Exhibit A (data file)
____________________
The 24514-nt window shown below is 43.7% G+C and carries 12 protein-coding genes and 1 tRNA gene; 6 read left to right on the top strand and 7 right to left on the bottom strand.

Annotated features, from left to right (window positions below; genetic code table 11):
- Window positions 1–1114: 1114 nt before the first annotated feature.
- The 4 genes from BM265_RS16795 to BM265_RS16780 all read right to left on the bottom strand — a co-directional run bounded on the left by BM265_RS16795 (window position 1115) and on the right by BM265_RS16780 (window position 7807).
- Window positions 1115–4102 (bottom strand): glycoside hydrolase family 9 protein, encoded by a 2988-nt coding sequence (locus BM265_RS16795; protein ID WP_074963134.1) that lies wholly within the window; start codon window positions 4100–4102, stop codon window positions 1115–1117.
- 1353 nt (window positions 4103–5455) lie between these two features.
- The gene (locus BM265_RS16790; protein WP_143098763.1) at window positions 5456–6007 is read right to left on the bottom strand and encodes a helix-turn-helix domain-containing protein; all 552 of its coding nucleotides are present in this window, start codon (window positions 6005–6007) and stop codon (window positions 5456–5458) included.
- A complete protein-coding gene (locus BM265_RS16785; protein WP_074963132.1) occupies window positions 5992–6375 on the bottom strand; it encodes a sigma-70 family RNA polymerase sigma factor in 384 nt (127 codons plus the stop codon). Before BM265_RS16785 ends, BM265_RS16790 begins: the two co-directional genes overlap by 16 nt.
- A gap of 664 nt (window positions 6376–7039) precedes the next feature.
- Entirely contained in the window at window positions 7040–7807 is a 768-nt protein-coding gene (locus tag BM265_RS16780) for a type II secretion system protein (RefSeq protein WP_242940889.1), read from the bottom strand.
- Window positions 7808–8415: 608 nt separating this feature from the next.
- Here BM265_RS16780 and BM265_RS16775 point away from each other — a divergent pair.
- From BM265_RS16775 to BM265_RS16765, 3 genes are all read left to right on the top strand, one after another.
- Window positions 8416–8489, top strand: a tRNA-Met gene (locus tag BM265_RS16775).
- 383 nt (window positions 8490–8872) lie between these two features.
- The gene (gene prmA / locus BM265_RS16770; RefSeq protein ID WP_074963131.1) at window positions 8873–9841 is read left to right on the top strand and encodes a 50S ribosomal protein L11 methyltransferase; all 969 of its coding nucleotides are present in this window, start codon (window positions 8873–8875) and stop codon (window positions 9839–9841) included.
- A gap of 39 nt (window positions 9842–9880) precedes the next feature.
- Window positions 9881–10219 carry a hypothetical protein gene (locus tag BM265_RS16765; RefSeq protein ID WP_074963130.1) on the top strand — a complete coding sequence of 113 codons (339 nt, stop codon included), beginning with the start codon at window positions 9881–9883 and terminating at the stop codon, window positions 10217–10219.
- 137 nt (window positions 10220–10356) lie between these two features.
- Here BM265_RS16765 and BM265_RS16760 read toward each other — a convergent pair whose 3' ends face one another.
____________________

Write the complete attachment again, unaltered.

The 24514-nt window shown below is 43.7% G+C and carries 12 protein-coding genes and 1 tRNA gene; 6 read left to right on the top strand and 7 right to left on the bottom strand.

Annotated features, from left to right (window positions below; genetic code table 11):
- Window positions 1–1114: 1114 nt before the first annotated feature.
- The 4 genes from BM265_RS16795 to BM265_RS16780 all read right to left on the bottom strand — a co-directional run bounded on the left by BM265_RS16795 (window position 1115) and on the right by BM265_RS16780 (window position 7807).
- Window positions 1115–4102 (bottom strand): glycoside hydrolase family 9 protein, encoded by a 2988-nt coding sequence (locus BM265_RS16795; protein ID WP_074963134.1) that lies wholly within the window; start codon window positions 4100–4102, stop codon window positions 1115–1117.
- 1353 nt (window positions 4103–5455) lie between these two features.
- The gene (locus BM265_RS16790; protein WP_143098763.1) at window positions 5456–6007 is read right to left on the bottom strand and encodes a helix-turn-helix domain-containing protein; all 552 of its coding nucleotides are present in this window, start codon (window positions 6005–6007) and stop codon (window positions 5456–5458) included.
- A complete protein-coding gene (locus BM265_RS16785; protein WP_074963132.1) occupies window positions 5992–6375 on the bottom strand; it encodes a sigma-70 family RNA polymerase sigma factor in 384 nt (127 codons plus the stop codon). Before BM265_RS16785 ends, BM265_RS16790 begins: the two co-directional genes overlap by 16 nt.
- A gap of 664 nt (window positions 6376–7039) precedes the next feature.
- Entirely contained in the window at window positions 7040–7807 is a 768-nt protein-coding gene (locus tag BM265_RS16780) for a type II secretion system protein (RefSeq protein WP_242940889.1), read from the bottom strand.
- Window positions 7808–8415: 608 nt separating this feature from the next.
- Here BM265_RS16780 and BM265_RS16775 point away from each other — a divergent pair.
- From BM265_RS16775 to BM265_RS16765, 3 genes are all read left to right on the top strand, one after another.
- Window positions 8416–8489, top strand: a tRNA-Met gene (locus tag BM265_RS16775).
- 383 nt (window positions 8490–8872) lie between these two features.
- The gene (gene prmA / locus BM265_RS16770; RefSeq protein ID WP_074963131.1) at window positions 8873–9841 is read left to right on the top strand and encodes a 50S ribosomal protein L11 methyltransferase; all 969 of its coding nucleotides are present in this window, start codon (window positions 8873–8875) and stop codon (window positions 9839–9841) included.
- A gap of 39 nt (window positions 9842–9880) precedes the next feature.
- Window positions 9881–10219 carry a hypothetical protein gene (locus tag BM265_RS16765; RefSeq protein ID WP_074963130.1) on the top strand — a complete coding sequence of 113 codons (339 nt, stop codon included), beginning with the start codon at window positions 9881–9883 and terminating at the stop codon, window positions 10217–10219.
- 137 nt (window positions 10220–10356) lie between these two features.
- Here BM265_RS16765 and BM265_RS16760 read toward each other — a convergent pair whose 3' ends face one another.